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Our Primal State - 7 Primal Movements

Updated: Sep 3, 2019

Movement is complex, but not complicated. If we reduce movement down to its most basic form, as it is in the neurodevelopmental sequence when we are babies (also known as milestones), we can see our 7 primal movements evolving as a baby grows.


1. Squat

2. Hinging

3. Lunge

4. Rotate

5. Push

6. Pull

7. Gait (crawl, walk, jog, run, sprint)


These 7 primal movements are fundamental to a well developing and evolving functional system in a child. As we grow, we tend to lose some of the movement capability in these 7 primal movements due to modern day living and advances in technology. If we look back on our ancestors, none of these movements were lost because they were used in full every single day.


For example, walking for long distances, running from threats, crawling to gather, squatting to cook, clean, pick and prepare food on a fire, pushing and pulling during building and collecting water, rotating to reach for things, lunging during hunting and gathering etc.

These days, we no longer need to do any of those tasks because we have everything at our fingertips, or have machines, desks, appliances, etc. to make it a lot easier for us, but also stopping the need for our bodies to move the way they are designed to.


There is no reason for us to rotate as everything we need is placed in front of us on the desk at work, there is no reason to crawl because we no longer need to gather or clean on our hands and knees, and there is no longer a need to squat or lunge because everything is strategically placed at waist height or higher.

We lose the beautiful flow, ease, mechanics, strength, flexibility, coordination, and balance that our bodies are primed to move through.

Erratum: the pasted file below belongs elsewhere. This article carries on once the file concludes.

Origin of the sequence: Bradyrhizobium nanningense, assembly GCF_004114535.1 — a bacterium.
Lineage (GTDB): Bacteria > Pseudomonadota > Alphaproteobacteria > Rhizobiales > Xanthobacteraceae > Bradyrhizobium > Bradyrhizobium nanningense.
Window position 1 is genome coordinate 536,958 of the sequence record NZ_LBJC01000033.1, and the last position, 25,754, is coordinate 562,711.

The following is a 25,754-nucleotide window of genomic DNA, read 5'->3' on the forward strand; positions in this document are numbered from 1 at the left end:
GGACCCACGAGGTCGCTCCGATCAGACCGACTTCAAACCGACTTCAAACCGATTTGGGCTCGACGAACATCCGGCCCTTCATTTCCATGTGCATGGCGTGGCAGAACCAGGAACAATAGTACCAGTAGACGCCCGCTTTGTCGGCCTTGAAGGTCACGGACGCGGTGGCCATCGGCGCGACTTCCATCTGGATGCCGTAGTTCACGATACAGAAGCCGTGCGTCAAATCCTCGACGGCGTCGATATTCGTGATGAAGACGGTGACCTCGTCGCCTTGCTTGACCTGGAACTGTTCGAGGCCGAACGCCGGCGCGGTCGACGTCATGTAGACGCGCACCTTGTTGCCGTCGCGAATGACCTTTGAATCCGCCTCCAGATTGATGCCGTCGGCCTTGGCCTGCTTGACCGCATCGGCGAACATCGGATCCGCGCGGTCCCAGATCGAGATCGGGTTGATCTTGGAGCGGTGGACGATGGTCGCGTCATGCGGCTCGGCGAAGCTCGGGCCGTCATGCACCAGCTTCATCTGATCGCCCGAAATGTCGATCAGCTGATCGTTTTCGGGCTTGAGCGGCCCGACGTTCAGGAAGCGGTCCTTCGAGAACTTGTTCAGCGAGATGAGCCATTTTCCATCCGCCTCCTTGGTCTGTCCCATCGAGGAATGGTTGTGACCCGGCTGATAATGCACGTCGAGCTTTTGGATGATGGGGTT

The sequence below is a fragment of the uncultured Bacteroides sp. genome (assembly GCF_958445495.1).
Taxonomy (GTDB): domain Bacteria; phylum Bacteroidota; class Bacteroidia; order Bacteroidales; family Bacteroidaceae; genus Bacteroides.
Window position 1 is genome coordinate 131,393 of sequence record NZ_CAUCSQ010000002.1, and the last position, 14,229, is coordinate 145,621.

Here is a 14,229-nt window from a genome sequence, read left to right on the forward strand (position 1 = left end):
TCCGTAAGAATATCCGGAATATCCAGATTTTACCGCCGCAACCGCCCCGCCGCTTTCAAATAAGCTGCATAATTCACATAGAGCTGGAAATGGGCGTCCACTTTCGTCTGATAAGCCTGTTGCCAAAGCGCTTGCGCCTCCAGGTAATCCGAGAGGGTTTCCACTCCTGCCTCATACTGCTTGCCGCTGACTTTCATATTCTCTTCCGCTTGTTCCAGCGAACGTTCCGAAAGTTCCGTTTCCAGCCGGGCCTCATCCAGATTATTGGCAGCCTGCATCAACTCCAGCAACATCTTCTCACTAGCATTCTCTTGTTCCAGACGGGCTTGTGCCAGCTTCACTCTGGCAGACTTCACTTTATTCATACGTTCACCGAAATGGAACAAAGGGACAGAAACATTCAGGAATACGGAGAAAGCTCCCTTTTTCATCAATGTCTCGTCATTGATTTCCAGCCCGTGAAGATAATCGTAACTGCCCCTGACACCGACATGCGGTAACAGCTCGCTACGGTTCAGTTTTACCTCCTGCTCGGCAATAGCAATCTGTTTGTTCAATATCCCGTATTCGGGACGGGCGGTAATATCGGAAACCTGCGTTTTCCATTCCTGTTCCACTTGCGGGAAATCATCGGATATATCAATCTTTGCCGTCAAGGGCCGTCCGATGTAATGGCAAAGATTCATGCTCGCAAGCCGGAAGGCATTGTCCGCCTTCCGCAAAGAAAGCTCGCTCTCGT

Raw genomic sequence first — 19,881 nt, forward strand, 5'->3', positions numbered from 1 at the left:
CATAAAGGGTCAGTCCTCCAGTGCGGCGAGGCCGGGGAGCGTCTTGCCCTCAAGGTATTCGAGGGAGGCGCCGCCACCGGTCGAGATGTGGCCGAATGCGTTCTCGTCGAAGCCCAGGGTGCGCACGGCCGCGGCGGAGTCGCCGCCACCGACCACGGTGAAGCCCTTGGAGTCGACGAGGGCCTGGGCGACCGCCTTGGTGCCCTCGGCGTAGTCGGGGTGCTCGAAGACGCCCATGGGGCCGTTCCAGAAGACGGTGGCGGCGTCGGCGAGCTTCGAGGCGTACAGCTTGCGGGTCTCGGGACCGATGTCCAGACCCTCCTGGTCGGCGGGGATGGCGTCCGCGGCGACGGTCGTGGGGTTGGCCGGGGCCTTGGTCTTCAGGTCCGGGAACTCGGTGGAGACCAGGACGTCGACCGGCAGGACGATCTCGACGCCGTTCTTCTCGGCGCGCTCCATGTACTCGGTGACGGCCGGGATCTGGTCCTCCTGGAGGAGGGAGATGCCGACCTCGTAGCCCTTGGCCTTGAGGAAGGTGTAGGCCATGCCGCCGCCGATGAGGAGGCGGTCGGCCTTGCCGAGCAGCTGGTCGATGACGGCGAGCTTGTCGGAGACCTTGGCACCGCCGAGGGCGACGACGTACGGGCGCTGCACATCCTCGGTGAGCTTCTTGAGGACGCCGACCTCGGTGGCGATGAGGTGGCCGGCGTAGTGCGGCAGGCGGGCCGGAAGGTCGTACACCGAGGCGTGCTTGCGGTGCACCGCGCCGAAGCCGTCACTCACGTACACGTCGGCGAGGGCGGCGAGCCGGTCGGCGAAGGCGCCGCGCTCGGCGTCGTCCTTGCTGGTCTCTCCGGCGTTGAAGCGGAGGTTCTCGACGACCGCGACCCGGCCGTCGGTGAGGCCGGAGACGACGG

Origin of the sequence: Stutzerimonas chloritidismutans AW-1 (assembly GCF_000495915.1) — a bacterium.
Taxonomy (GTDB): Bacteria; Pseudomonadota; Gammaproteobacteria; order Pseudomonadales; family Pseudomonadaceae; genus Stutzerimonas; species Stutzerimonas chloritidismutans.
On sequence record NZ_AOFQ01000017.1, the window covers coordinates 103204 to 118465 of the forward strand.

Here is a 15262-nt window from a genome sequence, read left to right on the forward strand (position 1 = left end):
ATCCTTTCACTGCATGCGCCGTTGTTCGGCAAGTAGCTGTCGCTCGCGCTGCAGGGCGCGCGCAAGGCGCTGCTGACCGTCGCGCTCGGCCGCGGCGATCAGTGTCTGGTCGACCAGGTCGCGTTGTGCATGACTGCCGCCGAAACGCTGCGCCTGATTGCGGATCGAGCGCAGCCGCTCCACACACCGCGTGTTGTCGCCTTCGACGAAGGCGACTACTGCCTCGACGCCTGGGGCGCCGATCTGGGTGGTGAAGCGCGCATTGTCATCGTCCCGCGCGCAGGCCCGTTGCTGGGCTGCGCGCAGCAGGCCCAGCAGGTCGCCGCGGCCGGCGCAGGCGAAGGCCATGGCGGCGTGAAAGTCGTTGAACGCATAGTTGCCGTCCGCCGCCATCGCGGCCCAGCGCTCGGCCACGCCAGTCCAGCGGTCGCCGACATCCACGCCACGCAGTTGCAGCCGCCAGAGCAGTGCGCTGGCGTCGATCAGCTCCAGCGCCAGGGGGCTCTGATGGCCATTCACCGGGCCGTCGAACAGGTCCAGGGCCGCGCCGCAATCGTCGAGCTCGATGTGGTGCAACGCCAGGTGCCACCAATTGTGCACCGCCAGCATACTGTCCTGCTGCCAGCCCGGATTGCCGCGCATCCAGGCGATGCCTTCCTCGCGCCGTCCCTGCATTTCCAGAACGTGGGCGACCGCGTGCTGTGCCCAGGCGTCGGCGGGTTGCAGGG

Our bodies are made to move through all these 7 primal movements. Our systems thrive off movement. It is our most underutilised medicine. This is so obvious when we look at what the brain does – it functions to produce adaptable and complex movements, and regulates emotions, learning, and relationships. The body is innately involved in all our processes. A great example of this is stress or anxiety. When we are anxious, some people feel it in their chest or stomach, get twitchy or wired, and can’t sleep. Anxiety produces the “fight or flight” mechanism in our body (I’m sure everyone would’ve heard of this), which is the reason these feelings come in during anxious times. During the days of our ancestors, anxiety and threats came at times of famine, or being chased by an animal. What did they do? They ran, walked, hiked, planted more crops, moved on to different settling grounds by walking. These days, many people will just sit there and continually think about how anxious they are.


Now, obviously these days, the things that cause us anxiety are not the same as they used to be, but our body responds the same way in the “fight or flight” mechanism. Both fight and flight require movement! Our body is yearning to move during each response. Each hormone and neurotransmitter released by the brain during anxiety, happiness, sadness, excited moods, and every other mood you experience, movement and exercise will optimise, assist, or support your body and mind to deal with these things optimally. This can be particularly important for women as we experience many hormonal changes during our cycle. Our body and mind are one, they are inseparable. The primal movements are not only crucial for our bodies to function optimally, but for our minds also. Our spirit, our body, our mind, all thrive off movement.


Getting back to our primal movement state takes time, patience, and expert advice. Contact Seed Exercise Physiology if you'd like to chat more about this!


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